Secondly, Christian truth cuts both ways. It is not all sweetness and light. It tells it the way it is. It tells what is good as well as what is bad. People who 'love darkness rather than light' do not like being told that their doings are 'works of darkness.' So, to avoid facing the consequences of their wrong choices they place a negative connotation on the message, rather than heed it.

Thirdly, those who actually believe the Bible to be true have a responsibility to proclaim what God says. They tell how people can know God, but even before that people need to know why they need Jesus Christ. Modern man has lost to a high degree a sense of what the Bible calls sin - a sense of right and wrong, or at least they define it in relativistic terms, according to whatever they feel is good. One of he least popular of all things, is to point people to actual wrong and actual accountability, which every person faces when they die. This is regarded as negativity, when it is just the truth, which people don't like to hear. In any case, the whole point of it is to have people receive the incredible blessing of knowing Jesus Christ and His eternal peace. It is not negativity as an end in itself. That would be wrong.

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Fundamental religion in any form is associated with so much negativity for two reasons. First, some religions, in their fundamental writings or teachings, advocate violence in certain circumstances. Some radical, extremist and hyper-political groups that claim faithfulness to Islam are prime examples. Texts about violence are taken out of context and the violence is seen as necessary for the protection of Islam. The Judeo-Christian Scriptures, particularly the Hebrew Scriptures, are full of the same kind of material, often misinterpreted in similar ways throughout history, with violent and disastrous results. Some eastern religions such as Buddhism, completely lack these strains and therefore often produce pacifistic groups.

Second, there is, in modern Western culture, an association of moral or religious absolutes with negativity. In other words, it doesn't matter if committed Evangelical Christians give more to charity, have more stable marriages, have less domestic violence, more satisfying sex lives, live longer and advocate the most religiously tolerant laws in the world. If they claim homosexual behavior is abhorrent to God or if they claim that Jesus is physically returning at the end of the Age, they are negative. This kind of argumentation basically says "Fundamental religion is, by definition, negative."

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It is reasonable to start with the distinction between faith and religion. Faith has to do with one's position before the deity, and convictions regarding dependence and reliance upon the deity. Religion is a practice, and probably a little more susceptible to contamination by human agendas.

If we could isolate out all of the positive, warm and fuzzy kinds of beliefs and practices of each religion and compare them, and for the sake of comparison temporarily eliminate as much as possible any negative elements, there would be a tendency for a wider acceptance of many of these positive beliefs even across very different religions. Of course, acceptance would not be universal. As you narrow the view to include only Christian or only Jewish or only Muslim sects, the tendency to accept the positive elements of others increases. But the strong antagonisms that sometimes exist between practitioners of various religions usually do not center on these positive elements.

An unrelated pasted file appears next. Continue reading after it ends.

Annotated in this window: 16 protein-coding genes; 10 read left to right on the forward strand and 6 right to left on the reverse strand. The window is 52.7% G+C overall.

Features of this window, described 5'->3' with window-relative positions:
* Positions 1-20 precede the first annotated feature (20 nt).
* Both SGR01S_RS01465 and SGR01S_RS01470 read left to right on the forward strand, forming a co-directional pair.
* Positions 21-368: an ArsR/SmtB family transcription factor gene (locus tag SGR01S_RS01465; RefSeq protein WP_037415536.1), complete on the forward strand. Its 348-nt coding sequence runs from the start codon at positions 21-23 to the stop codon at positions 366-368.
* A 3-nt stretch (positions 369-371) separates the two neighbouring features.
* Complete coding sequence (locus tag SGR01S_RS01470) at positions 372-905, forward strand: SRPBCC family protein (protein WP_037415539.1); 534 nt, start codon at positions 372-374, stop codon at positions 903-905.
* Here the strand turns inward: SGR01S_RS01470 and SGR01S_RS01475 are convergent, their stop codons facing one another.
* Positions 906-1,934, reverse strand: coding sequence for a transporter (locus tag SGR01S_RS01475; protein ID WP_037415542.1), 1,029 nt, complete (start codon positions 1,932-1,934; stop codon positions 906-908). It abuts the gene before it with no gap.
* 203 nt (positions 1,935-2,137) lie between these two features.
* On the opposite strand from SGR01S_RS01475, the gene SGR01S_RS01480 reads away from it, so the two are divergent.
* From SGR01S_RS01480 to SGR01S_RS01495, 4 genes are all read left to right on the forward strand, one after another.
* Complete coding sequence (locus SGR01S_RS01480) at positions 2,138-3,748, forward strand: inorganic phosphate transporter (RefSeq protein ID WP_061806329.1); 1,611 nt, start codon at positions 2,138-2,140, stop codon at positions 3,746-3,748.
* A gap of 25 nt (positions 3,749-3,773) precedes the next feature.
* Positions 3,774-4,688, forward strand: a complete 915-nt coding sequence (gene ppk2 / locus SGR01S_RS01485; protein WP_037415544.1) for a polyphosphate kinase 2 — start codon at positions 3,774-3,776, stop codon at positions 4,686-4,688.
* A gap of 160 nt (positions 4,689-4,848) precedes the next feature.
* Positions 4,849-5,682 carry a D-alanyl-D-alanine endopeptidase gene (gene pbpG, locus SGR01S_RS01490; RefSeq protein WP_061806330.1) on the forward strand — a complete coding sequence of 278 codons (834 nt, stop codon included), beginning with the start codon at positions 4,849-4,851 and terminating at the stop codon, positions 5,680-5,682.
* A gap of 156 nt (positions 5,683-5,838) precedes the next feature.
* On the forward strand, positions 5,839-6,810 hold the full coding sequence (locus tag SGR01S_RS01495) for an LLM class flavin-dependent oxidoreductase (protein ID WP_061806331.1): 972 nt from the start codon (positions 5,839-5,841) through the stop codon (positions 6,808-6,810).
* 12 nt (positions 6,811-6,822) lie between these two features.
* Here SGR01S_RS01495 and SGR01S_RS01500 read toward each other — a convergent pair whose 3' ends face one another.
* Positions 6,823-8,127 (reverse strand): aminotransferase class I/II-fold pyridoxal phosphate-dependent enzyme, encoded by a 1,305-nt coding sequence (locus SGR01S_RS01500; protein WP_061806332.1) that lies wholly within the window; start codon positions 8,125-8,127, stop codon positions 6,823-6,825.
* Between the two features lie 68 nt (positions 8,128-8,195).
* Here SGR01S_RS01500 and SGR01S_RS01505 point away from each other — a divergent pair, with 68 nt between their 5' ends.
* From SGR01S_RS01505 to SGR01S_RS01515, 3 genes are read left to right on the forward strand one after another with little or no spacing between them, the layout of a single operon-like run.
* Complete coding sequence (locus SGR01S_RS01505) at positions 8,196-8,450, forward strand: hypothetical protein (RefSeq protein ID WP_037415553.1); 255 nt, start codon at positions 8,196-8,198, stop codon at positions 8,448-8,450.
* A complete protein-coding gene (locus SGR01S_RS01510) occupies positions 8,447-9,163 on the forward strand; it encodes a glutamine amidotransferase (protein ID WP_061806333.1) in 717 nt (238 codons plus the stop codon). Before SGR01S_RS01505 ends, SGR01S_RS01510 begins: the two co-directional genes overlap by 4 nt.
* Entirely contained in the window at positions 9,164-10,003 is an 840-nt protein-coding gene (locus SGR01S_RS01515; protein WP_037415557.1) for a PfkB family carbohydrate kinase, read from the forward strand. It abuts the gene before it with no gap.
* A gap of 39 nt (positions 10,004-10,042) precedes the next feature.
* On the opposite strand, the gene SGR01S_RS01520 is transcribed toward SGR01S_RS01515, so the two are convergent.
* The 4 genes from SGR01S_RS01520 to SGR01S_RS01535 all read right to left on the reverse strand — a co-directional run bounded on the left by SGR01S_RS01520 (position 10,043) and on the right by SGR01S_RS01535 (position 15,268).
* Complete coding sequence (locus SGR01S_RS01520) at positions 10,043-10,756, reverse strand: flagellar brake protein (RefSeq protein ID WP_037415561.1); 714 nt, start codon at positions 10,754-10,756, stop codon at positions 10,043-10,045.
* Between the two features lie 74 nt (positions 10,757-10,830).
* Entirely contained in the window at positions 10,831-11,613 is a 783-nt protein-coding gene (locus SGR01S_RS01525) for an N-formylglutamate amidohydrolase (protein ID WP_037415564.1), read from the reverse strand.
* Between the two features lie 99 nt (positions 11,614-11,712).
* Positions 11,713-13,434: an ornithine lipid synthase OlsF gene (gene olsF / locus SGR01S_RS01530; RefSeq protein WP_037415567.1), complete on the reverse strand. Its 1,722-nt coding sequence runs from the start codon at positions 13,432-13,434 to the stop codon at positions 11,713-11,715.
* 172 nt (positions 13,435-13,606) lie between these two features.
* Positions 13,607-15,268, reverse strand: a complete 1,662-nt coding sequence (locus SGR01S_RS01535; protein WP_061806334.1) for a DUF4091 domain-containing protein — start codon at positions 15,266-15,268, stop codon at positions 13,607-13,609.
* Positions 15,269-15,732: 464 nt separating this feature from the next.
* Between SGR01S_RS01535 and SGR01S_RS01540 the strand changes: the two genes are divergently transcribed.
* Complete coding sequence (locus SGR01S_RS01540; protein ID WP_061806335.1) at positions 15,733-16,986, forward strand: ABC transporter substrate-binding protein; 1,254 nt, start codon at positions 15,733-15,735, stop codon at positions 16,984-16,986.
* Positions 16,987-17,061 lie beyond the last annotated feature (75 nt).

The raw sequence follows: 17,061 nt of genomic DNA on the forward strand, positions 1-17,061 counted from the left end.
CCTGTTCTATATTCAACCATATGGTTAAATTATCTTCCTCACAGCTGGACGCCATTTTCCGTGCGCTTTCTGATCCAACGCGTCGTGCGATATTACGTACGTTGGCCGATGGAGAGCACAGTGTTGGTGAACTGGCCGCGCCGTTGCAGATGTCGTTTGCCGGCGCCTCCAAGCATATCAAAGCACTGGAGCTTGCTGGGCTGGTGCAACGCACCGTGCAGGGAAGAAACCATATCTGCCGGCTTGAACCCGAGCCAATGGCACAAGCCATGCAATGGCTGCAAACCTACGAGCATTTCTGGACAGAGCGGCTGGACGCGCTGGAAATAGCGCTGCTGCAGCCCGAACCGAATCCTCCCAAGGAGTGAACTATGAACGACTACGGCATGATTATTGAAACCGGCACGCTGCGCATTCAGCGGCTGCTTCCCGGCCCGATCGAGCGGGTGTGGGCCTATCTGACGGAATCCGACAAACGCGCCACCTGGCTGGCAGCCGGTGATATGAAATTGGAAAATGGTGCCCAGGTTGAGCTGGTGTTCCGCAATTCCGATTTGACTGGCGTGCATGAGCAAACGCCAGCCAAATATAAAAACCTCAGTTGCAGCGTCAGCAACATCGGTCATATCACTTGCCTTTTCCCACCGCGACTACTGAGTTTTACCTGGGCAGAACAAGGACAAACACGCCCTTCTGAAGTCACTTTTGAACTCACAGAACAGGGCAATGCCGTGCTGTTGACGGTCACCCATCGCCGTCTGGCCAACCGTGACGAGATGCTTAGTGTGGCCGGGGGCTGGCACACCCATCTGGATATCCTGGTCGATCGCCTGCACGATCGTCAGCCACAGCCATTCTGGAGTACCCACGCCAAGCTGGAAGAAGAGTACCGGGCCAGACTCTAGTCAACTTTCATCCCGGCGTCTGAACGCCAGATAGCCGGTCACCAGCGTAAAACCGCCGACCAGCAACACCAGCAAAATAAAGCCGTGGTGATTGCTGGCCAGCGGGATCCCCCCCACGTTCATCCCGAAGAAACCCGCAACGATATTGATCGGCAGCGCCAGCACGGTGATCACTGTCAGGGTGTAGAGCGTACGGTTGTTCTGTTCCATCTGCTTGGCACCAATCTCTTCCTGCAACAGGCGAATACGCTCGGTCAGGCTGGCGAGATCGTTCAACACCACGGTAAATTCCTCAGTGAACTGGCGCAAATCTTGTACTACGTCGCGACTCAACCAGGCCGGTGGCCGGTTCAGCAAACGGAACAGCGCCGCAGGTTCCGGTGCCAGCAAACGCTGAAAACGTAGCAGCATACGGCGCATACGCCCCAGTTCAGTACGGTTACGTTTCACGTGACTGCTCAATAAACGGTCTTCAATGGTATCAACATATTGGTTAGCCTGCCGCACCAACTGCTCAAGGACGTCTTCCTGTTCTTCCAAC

In fact, it is not even these positive elements that tend to bring people together into groups of like-minded faithful. Whether consciously or otherwise, it is the negative elements that tend to pull people together. These would include things like the very nature of man, the nature of sin and how it is dealt with in individuals or groups, positions toward authority, and particularly attitudes toward "non-believers". Non-believer will have as many definitions as there are religions.

It tends to be the common hatreds, especially if it can be demonstrated that these hatreds are sanctioned by the deity, that bring people together to form groups of like-minded faithful. This is not meant to be a venom-filled assessment; I think it is an analysis that many in main-stream religions could see as having at least some truth. Whatever we can attribute to the deity, with appropriate references, tends to define the driving force of a religion. This is especially true for individuals in the religion who happen to share the same revulsions and biases as demonstrated by the deity. These individuals can now indulge in those revulsions and biases, since they are sanctioned by the deity himself. Fundamentalist groups probably are more prone to live out these dynamics.

When I can convince myself that my strong negative feelings/convictions are God-sanctioned, and they are shared by large numbers of faithful, and I can interpret some scriptures to mean that destruction of some reviled groups is exactly what God desires, then the social and political landscapes take on a whole new dimension. What can follow from that seems obvious. This is one reason to be cautious about lumping various groups together in grossly inaccurate and unfair ways. For example, there are radical Islamists who really comprise more of a global sociopolitical party than they do a dependent, faith-based religion. They are not the same people who make up the majority of Muslim faithful.

Some eastern religions are less prone to these dynamics, and even polytheism may have some advantages here. While mainstream groups may find polytheism revolting, polytheistic religions have the advantage of partitioning off the major flaws of men, and some individual gods suffer from quirks and perversions that do not inflict the other members of the pantheon. There is less tendency for people to align with the gods who suffer the obvious quirky and sometimes dangerous human failings.